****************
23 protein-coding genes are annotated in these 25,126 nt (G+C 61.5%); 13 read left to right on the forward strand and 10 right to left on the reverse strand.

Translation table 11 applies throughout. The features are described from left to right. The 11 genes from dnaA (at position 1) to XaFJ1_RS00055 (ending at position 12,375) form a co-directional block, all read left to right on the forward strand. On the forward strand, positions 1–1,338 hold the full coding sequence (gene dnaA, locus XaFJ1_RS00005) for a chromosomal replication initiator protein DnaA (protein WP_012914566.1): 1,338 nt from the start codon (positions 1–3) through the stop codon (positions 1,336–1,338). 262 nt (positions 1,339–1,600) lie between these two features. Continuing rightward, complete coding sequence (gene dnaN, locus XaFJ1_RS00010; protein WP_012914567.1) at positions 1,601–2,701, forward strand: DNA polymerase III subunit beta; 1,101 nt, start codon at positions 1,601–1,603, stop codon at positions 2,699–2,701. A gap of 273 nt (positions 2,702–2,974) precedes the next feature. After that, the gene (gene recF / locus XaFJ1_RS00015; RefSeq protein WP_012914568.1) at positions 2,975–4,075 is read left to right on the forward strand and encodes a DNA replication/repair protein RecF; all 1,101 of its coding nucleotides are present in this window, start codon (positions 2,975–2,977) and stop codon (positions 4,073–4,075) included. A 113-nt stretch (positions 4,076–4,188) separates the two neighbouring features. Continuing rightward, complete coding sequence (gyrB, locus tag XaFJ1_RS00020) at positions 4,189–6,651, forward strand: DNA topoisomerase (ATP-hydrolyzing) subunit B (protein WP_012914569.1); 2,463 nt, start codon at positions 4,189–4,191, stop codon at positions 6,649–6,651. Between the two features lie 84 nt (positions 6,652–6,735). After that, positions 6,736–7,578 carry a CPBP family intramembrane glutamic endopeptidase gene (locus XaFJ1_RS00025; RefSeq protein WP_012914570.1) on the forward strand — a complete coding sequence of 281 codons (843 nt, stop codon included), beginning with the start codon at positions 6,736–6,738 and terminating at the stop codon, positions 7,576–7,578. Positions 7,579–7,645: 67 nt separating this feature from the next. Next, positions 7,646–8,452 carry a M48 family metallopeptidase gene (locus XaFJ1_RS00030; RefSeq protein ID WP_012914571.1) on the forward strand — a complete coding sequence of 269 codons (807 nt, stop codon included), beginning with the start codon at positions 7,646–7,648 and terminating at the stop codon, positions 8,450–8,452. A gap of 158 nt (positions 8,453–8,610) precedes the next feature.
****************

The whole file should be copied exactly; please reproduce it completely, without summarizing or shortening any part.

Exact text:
23 protein-coding genes are annotated in these 25,126 nt (G+C 61.5%); 13 read left to right on the forward strand and 10 right to left on the reverse strand.

Translation table 11 applies throughout. The features are described from left to right. The 11 genes from dnaA (at position 1) to XaFJ1_RS00055 (ending at position 12,375) form a co-directional block, all read left to right on the forward strand. On the forward strand, positions 1–1,338 hold the full coding sequence (gene dnaA, locus XaFJ1_RS00005) for a chromosomal replication initiator protein DnaA (protein WP_012914566.1): 1,338 nt from the start codon (positions 1–3) through the stop codon (positions 1,336–1,338). 262 nt (positions 1,339–1,600) lie between these two features. Continuing rightward, complete coding sequence (gene dnaN, locus XaFJ1_RS00010; protein WP_012914567.1) at positions 1,601–2,701, forward strand: DNA polymerase III subunit beta; 1,101 nt, start codon at positions 1,601–1,603, stop codon at positions 2,699–2,701. A gap of 273 nt (positions 2,702–2,974) precedes the next feature. After that, the gene (gene recF / locus XaFJ1_RS00015; RefSeq protein WP_012914568.1) at positions 2,975–4,075 is read left to right on the forward strand and encodes a DNA replication/repair protein RecF; all 1,101 of its coding nucleotides are present in this window, start codon (positions 2,975–2,977) and stop codon (positions 4,073–4,075) included. A 113-nt stretch (positions 4,076–4,188) separates the two neighbouring features. Continuing rightward, complete coding sequence (gyrB, locus tag XaFJ1_RS00020) at positions 4,189–6,651, forward strand: DNA topoisomerase (ATP-hydrolyzing) subunit B (protein WP_012914569.1); 2,463 nt, start codon at positions 4,189–4,191, stop codon at positions 6,649–6,651. Between the two features lie 84 nt (positions 6,652–6,735). After that, positions 6,736–7,578 carry a CPBP family intramembrane glutamic endopeptidase gene (locus XaFJ1_RS00025; RefSeq protein WP_012914570.1) on the forward strand — a complete coding sequence of 281 codons (843 nt, stop codon included), beginning with the start codon at positions 6,736–6,738 and terminating at the stop codon, positions 7,576–7,578. Positions 7,579–7,645: 67 nt separating this feature from the next. Next, positions 7,646–8,452 carry a M48 family metallopeptidase gene (locus XaFJ1_RS00030; RefSeq protein ID WP_012914571.1) on the forward strand — a complete coding sequence of 269 codons (807 nt, stop codon included), beginning with the start codon at positions 7,646–7,648 and terminating at the stop codon, positions 8,450–8,452. A gap of 158 nt (positions 8,453–8,610) precedes the next feature.